Rodents: rats and mice are a risk for food processing plants, from contamination of ingredients, surfaces, packaging and finished products. Areas around the plant can provide harbourage and waste stored badly outside the building is an attractive food source that can encourage infestations. Rodents also can damage wiring and the building infrastructure. Rentokil can provide a range of monitoring and treatment methods suitable for use in a food handling environment.
Birds: bird-borne diseases and parasites along with physical contaminants such as feathers and nesting material are a threat to food processing operations. Sparrows and pigeons can roost on and near buildings and gain entry in search of food and shelter. A range of bird deterrents and control measures are needed to prevent roosting, nesting and gaining access to food stores. Bird control measures also have to comply with wildlife legislation.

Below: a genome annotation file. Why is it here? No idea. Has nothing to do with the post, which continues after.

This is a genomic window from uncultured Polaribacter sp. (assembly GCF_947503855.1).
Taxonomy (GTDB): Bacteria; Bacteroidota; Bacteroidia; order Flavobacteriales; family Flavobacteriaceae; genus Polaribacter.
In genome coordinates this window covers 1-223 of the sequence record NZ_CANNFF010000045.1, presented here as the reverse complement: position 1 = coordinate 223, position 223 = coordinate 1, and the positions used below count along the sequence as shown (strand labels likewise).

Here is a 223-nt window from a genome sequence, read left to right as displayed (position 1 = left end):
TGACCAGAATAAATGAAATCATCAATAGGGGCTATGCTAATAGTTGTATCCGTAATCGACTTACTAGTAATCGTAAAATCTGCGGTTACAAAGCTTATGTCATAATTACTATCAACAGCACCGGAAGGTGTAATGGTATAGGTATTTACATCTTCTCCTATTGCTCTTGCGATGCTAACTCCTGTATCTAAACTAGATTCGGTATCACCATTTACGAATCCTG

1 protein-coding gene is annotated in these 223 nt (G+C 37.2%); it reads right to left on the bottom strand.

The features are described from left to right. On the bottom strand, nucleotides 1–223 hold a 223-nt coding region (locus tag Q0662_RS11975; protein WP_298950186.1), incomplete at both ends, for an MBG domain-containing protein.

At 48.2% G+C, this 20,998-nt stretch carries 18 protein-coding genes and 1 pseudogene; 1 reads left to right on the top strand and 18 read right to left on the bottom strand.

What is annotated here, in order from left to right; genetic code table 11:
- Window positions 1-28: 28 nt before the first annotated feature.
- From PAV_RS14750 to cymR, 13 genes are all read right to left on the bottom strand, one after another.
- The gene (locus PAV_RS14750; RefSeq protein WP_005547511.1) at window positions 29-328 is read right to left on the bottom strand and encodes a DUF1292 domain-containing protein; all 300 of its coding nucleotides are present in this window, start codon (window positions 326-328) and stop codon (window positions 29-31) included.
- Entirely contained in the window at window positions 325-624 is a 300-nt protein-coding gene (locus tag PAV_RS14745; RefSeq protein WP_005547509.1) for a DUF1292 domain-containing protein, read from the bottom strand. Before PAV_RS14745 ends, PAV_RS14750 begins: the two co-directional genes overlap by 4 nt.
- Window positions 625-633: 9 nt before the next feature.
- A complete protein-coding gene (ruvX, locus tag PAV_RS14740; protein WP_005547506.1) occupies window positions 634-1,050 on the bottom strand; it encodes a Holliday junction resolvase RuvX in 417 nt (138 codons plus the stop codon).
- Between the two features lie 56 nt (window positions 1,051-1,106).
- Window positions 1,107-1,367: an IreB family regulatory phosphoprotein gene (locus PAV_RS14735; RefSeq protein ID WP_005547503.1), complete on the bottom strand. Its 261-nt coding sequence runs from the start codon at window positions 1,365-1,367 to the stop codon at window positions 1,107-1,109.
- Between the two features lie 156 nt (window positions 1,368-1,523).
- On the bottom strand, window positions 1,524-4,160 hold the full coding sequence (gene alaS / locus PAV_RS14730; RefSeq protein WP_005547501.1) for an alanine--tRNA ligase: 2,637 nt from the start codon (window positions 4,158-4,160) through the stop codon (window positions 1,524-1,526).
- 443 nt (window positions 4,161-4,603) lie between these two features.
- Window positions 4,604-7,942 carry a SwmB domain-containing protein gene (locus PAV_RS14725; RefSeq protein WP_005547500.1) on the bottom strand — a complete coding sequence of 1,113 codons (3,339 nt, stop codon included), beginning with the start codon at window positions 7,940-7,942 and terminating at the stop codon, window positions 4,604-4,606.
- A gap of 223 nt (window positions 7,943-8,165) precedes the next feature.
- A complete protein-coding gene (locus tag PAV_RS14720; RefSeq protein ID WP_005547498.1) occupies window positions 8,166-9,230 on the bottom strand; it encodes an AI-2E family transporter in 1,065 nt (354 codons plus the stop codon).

Potential impact of a pest infestation in food processing plants
Damaged goods and loss of production;
Lost sales due to production loss;
Low audit score;
Damage to brands and reputation of the Facility Management company and clients, leading to lost orders and sales;
Prosecution for failure to comply with food safety law.
Hotels, restaurants and other businesses serving food to customers have to comply with strict food safety legislation and regulations and be able to show that their food handling processes are safe, including following HACCP practices. Stringent safety practices are essential as serving freshly prepared food to customers presents a higher risk of contamination.
Pest control requirements related to food handling include:
Building design and maintenance to prevent access by pests;
Suitable storage of ingredients and prepared foods;
Implementation of hygiene measures to prevent contamination of products and food spills that attract pests;
Storing waste away from food preparation areas and in pest-proof containers.
Main pests in the hospitality sector